but of a good soil for several miles: the bottoms are deep, and capable of producing the greatest crops of corn, cottom, and tobacco. This is one of the most flourishing settlements on the western waters of the United States. The lands are various and good ; the principal staples are cotton, flour, tobacco, hemp, and maple sugar: Indian corn is raised for home consumption, but is frequently exported to Natchez and New Orleans, Beef, pork, lard, and tallow, are also produced for consumption and exportation. The settlements in this district are so far from being confined to the banks of the Mississippi, that the greatest number are scattered west of Cape Girardeau, and even extend to the waters of St. Francis, sixty miles in the rear of the cape, where the lands are of the first quality. The district of Cape Girardeau extends from Apple creek to Tawapaty bottom, about thirty miles. The first establishment of the settlement was in 1794; in 1803, the population amounted to 1,206; by the census of 1810 it had increased to 3,888, and in 1818, the number of inhabitants was upwards of 8,000. New Madrid is situated on the west bank of the Mississippi, eighty-one miles below the mouth of the Ohio. This town was founded in 1787, and was intended to become a great commercial city, and the emporium of the vast tract of fertile country watered by the Mississippi, the Missouri, and their branches. It was indeed happily situated for the purpose; but the river has swept away the ground on which it was originally placed, and the earthquakes of 1812 have sunk the remainder of the bluff below high-water mark. It is impossible to visit this spot, knowing any thing of its history, and not be struck with the air of desolation it now breathes. There was a fine lake in the rear of the town, on the banks of which public walks and plantations of trees were planned for the accommodation of its inhabitants: this is now a heap of sand!—There are about half a dozen houses on the ground, and the earthquakes are still frequent: on the 17th of August, 1818, several severe shocks occurred; and the river is constantly making encroachments upon the banks in front of the place. The town of Little Prairie, thirty miles below New Madrid, also suffered by the earthquakes of 1812; previous to that time there were about 200 souls in the village: it is now fast approaching to decay. The last settlement of note in the Missouri territory, advancing towards the state of Louisiana, is at and near the Hot Springs on Ouachitta. This place was uninhabited until about 1805, when a few settlers established themselves upon the Ouachitta and the waters of Little Mis: souri. The emigration to this remote spot has continued annually since the forementioned period; some families have advanced to the Red river; the whole number must now exceed one thousand.
Between the new settlements on Ouachitta and the ancient French post on Arkansaw, a mountainous and barren wilderness intervenes. The post or town of Arkansaw is above forty-five miles above the entrance of that stream into the Mississippi. This is one of the most ancient establishments in Louisiana, being formed before the beginning of the last century; but its advance has not been in proportion to its duration. It has remained poor and inconsiderable, like all other places where the inhabitants depend upon hunting, and trade with savages for their subsistence and commerce: the settlers are mostly French, many of them of mixed blood with the Indians. Much of the land adjacent to the settlement is fertile, but too flat, and consequently liable to inundation. Proceeding westward of the Arkansaw, the wood and fertile soil gradually decline, and are succeeded by the boundless barren prairies upon the Arkansaw, Kanzas, and Platte rivers. It has been already observed, that the country included between the White, St. Francis, and Mississippi rivers is generally low and annually inundated: the banks of the streams are the most elevated parts, but are themselves liable to inundation. The rivers interlock in a thousand mazes, and in every respect present a similar picture with the overflowed country west of the Mississippi, in the state of Louisiana. Wherever the land is above, or can be defended from high water, it possesses the character common to alluvion; is a deep fertile loam, clothed with trees of the largest growth. The settlements yet made on St. Francis river, are very inconsiderable: npon the Mississippi the land is higher, and commercial facility greater than in the interior; of course it is there that the most extensive establishments have been formed.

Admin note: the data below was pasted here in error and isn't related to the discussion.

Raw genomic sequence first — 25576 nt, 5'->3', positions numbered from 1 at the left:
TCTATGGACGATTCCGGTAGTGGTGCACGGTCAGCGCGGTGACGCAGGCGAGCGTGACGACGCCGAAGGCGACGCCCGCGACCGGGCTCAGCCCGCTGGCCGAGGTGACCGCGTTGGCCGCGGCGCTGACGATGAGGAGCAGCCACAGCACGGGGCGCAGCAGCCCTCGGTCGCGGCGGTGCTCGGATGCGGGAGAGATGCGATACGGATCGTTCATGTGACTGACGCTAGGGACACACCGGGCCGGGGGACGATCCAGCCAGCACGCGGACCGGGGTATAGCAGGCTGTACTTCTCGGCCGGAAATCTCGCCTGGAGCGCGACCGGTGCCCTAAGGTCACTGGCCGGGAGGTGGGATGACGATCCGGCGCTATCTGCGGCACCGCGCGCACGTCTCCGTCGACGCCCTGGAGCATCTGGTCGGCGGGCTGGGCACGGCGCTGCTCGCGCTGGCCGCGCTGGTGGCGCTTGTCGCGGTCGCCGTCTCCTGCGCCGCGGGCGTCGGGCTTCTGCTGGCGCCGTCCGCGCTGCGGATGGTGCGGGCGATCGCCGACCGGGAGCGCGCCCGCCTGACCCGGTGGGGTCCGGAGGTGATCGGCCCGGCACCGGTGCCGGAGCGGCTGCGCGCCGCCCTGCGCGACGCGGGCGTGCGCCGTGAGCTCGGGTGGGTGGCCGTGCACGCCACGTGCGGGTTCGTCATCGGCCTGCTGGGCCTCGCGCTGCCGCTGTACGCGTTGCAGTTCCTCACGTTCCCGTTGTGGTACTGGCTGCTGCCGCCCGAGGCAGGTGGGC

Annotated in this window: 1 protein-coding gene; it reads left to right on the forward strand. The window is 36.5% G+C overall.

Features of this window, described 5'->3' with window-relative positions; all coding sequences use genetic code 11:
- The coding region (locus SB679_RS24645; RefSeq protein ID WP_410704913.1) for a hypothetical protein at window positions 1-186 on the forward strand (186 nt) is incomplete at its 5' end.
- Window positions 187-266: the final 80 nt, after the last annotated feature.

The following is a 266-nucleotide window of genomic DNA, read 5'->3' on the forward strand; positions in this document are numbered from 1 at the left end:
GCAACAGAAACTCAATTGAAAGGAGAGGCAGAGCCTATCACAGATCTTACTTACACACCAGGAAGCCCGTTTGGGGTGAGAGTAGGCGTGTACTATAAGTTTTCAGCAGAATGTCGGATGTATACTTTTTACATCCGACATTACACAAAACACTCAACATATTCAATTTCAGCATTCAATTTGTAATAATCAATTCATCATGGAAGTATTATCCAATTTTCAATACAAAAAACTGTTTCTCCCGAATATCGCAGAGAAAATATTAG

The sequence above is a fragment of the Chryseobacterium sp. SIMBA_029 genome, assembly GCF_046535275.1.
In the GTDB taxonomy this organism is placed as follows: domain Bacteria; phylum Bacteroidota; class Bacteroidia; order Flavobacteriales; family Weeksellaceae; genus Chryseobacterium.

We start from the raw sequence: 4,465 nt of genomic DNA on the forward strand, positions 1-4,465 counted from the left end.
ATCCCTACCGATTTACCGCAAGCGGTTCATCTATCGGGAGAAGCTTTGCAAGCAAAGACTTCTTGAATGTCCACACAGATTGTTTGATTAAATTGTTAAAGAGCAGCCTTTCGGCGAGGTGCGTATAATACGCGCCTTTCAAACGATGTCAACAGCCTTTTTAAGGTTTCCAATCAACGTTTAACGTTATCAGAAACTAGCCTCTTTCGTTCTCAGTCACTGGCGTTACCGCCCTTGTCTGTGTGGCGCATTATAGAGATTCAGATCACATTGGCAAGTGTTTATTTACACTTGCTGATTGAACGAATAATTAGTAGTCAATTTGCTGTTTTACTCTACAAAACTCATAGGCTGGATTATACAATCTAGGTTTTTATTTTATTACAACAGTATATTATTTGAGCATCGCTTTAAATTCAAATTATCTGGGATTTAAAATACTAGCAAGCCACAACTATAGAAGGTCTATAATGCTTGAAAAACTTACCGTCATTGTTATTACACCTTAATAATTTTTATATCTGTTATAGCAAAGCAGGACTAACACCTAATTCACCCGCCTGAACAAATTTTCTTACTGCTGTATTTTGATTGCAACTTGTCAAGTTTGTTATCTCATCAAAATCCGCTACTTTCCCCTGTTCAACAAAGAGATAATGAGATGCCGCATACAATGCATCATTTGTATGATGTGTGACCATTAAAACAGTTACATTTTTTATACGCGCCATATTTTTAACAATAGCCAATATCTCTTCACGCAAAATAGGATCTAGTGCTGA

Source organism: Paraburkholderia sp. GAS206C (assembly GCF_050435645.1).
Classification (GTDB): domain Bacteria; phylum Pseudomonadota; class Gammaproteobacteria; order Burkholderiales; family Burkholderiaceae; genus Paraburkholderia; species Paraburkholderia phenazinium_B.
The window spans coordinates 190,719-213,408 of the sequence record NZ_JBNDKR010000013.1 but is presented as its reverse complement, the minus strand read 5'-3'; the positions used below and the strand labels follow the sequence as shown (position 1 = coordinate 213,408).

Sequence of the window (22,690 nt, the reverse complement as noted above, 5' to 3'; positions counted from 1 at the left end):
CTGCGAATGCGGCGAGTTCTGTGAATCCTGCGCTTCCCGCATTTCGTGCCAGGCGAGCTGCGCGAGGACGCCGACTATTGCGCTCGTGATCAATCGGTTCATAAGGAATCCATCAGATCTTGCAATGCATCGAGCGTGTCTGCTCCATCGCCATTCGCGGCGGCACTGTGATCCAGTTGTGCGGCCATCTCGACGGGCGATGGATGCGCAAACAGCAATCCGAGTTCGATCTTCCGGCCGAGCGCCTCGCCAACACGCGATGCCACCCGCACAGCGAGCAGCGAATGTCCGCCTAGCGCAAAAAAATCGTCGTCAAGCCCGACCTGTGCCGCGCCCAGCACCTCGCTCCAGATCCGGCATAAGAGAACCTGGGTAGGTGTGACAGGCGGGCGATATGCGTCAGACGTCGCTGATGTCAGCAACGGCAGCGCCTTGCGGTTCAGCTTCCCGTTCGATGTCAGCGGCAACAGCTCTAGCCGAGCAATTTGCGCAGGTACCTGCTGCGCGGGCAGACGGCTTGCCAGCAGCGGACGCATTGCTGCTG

The Missouri territory, taken as a whole, as yet contains but very few white settlers; although, for the most part, the soil is excellent, and the climate charming. There is no part of the western world that holds out greater advantages to the industrious emigrant than this fine and healthy country. In an agricultural point of view, the vast tract of prairies, extending throughout all these